Lecture 21

**Steven S. Skiena**

Trees

``I think that I shall never see a poem as lovely as a tree.

Poems are wrote by fools like me, but only G-d can make a tree.''

- Joyce Kilmer

We have seen many data structures which allow fast search, but
*not* fast, flexible update.

Sorted Tables - search, *O*(*n*) insertion, *O*(*n*) deletion.

Hash Tables - The number of insertions are essentially bounded by the
table size, which must be specified in advance. Worst case *O*(*n*) search.

Binary trees will enable us to search, insert, and delete fast, without predefining the size of our data structure!

How can we get this flexibility?

The only data structure we have seen which allows fast insertion/
deletion is the *linked list*, with updates in *O*(1) time
but search in *O*(*n*) time.

To get search time, we used binary search, meaning we
always had a choice of *two* next elements to look at.

To combine these ideas, we want a ``linked list'' with two pointers per node! This is the basic idea behind search trees!

Rooted Trees

We can use a recursive definition to specify what we mean by a ``rooted tree''.

A rooted tree is either (1) empty, or (2) consists of a node called the root, together with two rooted trees called the left subtree and right subtree of the root.

A binary tree is a rooted tree where each node has at most two descendants, the left child and the right child.

A binary tree can be implemented where each node has *left*
and *right* pointer fields, an (optional) *parent* pointer,
and a data field.

Rooted trees in Real Life

Rooted trees can be used to model corporate heirarchies and family trees.

Note the inherently recursive structure of rooted trees. Deleting the root gives rise to a certain number of smaller subtrees.

In a rooted tree, the order among ``brother'' nodes matters. Thus left is different from right. The five distinct binary trees with five nodes:

Binary Search Trees

A binary search tree is a binary tree where each node contains a key such that:

- All keys in the left subtree precede the key in the root.
- All keys in the right subtree succeed the key in the root.
- The left and right subtrees of the root are again binary search trees.

Left: A binary search tree. Right: A heap but not a binary search tree.

For any binary tree on *n* nodes, and any set of *n* keys, there is
*exactly*
one labeling to make it a binary search tree!!

Binary Tree Search

Searching a binary tree is almost like binary search! The difference is that instead of searching an array and defining the middle element ourselves, we just follow the appropriate pointer!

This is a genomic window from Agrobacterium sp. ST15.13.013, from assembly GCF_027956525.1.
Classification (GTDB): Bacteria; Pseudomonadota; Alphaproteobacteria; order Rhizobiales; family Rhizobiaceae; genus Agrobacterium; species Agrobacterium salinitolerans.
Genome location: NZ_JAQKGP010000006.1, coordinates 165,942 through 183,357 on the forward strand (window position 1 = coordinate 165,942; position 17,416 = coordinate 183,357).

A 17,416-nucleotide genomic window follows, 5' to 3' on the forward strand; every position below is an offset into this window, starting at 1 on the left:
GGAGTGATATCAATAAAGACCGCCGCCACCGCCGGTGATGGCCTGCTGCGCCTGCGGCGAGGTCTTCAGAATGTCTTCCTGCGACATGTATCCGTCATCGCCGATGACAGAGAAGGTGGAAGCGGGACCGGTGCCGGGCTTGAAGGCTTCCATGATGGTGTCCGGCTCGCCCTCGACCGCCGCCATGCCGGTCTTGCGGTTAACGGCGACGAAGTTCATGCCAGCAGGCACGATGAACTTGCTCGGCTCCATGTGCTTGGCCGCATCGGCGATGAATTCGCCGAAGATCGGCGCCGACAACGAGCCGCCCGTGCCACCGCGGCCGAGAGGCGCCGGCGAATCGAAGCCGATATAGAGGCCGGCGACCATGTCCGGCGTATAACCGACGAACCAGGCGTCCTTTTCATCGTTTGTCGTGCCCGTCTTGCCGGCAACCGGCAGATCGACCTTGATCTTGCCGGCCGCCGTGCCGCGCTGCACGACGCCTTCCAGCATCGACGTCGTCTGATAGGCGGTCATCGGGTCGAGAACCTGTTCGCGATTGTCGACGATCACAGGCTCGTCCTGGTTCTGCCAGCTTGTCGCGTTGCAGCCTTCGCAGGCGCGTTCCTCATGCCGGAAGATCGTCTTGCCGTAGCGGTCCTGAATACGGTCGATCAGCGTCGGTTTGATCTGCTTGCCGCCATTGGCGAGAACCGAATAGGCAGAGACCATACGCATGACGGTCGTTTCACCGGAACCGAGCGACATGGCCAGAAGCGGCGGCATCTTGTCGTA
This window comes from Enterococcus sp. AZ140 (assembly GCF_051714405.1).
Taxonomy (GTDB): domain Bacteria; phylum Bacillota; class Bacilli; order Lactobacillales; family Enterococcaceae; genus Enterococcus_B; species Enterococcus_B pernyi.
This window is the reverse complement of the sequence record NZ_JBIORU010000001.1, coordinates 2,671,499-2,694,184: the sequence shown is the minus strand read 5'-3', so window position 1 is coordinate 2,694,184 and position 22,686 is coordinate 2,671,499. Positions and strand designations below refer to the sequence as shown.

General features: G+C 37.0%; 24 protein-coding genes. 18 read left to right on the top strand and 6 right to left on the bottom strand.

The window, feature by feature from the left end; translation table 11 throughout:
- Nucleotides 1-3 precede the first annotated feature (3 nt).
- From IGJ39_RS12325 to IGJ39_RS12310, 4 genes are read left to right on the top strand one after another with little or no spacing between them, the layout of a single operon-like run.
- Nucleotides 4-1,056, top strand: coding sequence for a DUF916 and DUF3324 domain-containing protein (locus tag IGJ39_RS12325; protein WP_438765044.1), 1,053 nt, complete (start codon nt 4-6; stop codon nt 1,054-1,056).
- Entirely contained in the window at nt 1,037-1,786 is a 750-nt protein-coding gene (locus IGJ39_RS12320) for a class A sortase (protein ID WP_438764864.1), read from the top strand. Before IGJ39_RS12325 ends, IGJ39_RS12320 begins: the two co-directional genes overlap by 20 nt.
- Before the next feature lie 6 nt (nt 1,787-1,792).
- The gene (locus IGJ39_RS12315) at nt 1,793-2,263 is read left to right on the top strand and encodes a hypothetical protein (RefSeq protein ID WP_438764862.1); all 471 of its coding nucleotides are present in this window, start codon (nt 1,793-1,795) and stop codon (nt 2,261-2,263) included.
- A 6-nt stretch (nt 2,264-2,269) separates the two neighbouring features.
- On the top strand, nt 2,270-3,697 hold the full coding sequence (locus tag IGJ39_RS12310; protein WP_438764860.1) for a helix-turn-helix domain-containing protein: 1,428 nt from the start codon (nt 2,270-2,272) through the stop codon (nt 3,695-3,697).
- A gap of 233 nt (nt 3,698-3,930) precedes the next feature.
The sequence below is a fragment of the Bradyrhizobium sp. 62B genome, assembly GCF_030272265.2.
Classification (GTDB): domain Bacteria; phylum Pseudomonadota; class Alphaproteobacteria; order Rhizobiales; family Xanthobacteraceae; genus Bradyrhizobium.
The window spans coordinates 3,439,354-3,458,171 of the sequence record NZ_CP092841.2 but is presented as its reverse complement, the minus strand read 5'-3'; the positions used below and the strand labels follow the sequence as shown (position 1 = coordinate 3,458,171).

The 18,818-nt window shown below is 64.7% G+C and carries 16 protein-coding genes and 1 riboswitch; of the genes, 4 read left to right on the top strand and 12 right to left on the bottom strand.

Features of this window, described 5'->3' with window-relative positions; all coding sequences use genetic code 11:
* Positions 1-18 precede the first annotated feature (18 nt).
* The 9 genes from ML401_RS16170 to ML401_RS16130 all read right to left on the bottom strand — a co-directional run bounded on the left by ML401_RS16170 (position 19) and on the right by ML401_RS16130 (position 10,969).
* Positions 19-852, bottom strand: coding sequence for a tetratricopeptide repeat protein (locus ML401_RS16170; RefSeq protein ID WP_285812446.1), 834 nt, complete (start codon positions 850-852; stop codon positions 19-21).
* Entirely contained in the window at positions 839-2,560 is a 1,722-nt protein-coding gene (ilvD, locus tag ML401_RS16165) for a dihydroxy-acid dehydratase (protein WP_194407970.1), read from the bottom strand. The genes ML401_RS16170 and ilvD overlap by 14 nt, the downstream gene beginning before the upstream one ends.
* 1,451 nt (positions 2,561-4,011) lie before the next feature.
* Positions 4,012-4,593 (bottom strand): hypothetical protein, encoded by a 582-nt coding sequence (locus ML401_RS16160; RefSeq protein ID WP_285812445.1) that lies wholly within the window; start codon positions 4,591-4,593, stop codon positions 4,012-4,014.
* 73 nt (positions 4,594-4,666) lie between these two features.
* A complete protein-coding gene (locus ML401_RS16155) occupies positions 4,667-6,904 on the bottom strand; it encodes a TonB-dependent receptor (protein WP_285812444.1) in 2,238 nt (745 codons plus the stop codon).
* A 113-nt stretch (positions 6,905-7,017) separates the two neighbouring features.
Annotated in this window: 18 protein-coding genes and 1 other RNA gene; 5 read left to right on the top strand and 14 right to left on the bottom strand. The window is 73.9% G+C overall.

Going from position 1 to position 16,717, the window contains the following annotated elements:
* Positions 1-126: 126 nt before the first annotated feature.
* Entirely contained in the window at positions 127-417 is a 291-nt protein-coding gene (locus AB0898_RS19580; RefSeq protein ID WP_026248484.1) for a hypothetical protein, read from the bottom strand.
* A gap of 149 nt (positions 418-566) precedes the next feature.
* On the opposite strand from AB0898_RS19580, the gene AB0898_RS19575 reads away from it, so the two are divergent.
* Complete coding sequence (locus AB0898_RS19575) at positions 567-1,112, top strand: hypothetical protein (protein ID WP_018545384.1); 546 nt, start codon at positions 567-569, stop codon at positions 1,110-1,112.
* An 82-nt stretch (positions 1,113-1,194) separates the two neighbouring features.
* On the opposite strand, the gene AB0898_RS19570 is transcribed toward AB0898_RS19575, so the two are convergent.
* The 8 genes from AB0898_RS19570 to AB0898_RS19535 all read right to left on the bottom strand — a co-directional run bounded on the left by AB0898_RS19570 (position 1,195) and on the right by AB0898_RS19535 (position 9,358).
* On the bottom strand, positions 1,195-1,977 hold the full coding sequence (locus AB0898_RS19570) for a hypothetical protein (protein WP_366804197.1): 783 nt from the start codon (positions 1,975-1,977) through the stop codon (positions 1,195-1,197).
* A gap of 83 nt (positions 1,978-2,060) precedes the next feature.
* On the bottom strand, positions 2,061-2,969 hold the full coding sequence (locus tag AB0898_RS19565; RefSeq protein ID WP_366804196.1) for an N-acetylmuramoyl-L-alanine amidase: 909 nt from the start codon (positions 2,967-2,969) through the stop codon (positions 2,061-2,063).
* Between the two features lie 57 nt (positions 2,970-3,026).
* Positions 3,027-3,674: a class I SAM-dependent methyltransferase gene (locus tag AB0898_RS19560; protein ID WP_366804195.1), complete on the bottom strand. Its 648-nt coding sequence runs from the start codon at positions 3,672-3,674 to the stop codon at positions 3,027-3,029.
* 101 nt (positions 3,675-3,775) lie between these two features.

The type declaration is simply a linked list node with another pointer. Left and right pointers are identical types.

TYPE T = BRANDED REF RECORD key: ElemT; left, right: T := NIL; END; (*T*)

Dictionary search operations are easy in binary trees.
The algorithm works because both the left and right subtrees of a
binary search tree *are* binary search trees - recursive structure,
recursive algorithm.

Search Implementation

PROCEDURE Search(tree: T; e: ElemT): BOOLEAN = (*Searches for an element e in tree. Returns TRUE if present, else FALSE*) BEGIN IF tree = NIL THEN RETURN FALSE (*not found*) ELSIF tree.key = e THEN RETURN TRUE (*found*) ELSIF e < tree.key THEN RETURN Search(tree.left, e) (*search in left tree*) ELSE RETURN Search(tree.right, e) (*search in right tree*) END; (*IF tree...*) END Search;

This takes time proportional to the height of the tree, *O*(*h*).
Good, balanced trees have height , while
bad, unbalanced trees have height *O*(*n*).

Building Binary Trees

To insert a new node into an existing tree, we search for where it should be, then replace that NIL pointer with a pointer to the new node.

Each NIL pointer defines a gap in the space of keys!

The pointer in the parent node must be modified to remember where we put the new node.

Insertion Routine

PROCEDURE Insert(VAR tree: T; e: ElemT) = BEGIN IF tree = NIL THEN tree:= NEW(T, key:= e); (*insert at proper place*) ELSIF e < tree.key THEN Insert(tree.left, e) (*search place in left tree*) ELSE Insert(tree.right, e) (*search place in right tree*) END; (*IF tree...*) END Insert;

Tree Shapes and Sizes

Suppose we have a binary tree with *n* nodes.

How many levels can it have?
At least and at most *n*.

How many pointers are in the tree?
There are *n* nodes in tree, each of which has 2 pointers,